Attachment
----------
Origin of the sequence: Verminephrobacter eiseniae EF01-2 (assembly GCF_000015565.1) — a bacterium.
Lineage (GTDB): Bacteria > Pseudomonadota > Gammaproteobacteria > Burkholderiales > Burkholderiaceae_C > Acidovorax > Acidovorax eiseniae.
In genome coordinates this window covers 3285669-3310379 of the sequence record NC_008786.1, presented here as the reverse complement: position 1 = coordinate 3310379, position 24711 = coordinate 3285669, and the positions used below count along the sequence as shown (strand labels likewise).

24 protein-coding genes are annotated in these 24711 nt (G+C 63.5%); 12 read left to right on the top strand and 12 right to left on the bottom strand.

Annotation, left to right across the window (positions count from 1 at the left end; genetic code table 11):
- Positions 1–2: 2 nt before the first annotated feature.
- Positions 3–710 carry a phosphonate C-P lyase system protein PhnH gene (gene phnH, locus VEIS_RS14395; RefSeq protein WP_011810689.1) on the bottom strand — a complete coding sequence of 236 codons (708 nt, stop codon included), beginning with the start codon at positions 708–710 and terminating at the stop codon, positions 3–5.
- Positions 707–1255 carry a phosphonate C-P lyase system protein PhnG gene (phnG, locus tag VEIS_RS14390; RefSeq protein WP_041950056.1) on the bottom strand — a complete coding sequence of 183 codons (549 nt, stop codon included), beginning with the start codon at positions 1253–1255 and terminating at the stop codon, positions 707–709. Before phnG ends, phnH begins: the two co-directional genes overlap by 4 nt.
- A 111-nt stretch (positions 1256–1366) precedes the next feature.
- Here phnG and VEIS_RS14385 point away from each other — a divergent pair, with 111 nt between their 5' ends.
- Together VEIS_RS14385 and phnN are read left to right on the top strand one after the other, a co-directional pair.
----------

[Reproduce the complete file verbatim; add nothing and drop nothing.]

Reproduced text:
Origin of the sequence: Verminephrobacter eiseniae EF01-2 (assembly GCF_000015565.1) — a bacterium.
Lineage (GTDB): Bacteria > Pseudomonadota > Gammaproteobacteria > Burkholderiales > Burkholderiaceae_C > Acidovorax > Acidovorax eiseniae.
In genome coordinates this window covers 3285669-3310379 of the sequence record NC_008786.1, presented here as the reverse complement: position 1 = coordinate 3310379, position 24711 = coordinate 3285669, and the positions used below count along the sequence as shown (strand labels likewise).

24 protein-coding genes are annotated in these 24711 nt (G+C 63.5%); 12 read left to right on the top strand and 12 right to left on the bottom strand.

Annotation, left to right across the window (positions count from 1 at the left end; genetic code table 11):
- Positions 1–2: 2 nt before the first annotated feature.
- Positions 3–710 carry a phosphonate C-P lyase system protein PhnH gene (gene phnH, locus VEIS_RS14395; RefSeq protein WP_011810689.1) on the bottom strand — a complete coding sequence of 236 codons (708 nt, stop codon included), beginning with the start codon at positions 708–710 and terminating at the stop codon, positions 3–5.
- Positions 707–1255 carry a phosphonate C-P lyase system protein PhnG gene (phnG, locus tag VEIS_RS14390; RefSeq protein WP_041950056.1) on the bottom strand — a complete coding sequence of 183 codons (549 nt, stop codon included), beginning with the start codon at positions 1253–1255 and terminating at the stop codon, positions 707–709. Before phnG ends, phnH begins: the two co-directional genes overlap by 4 nt.
- A 111-nt stretch (positions 1256–1366) precedes the next feature.
- Here phnG and VEIS_RS14385 point away from each other — a divergent pair, with 111 nt between their 5' ends.
- Together VEIS_RS14385 and phnN are read left to right on the top strand one after the other, a co-directional pair.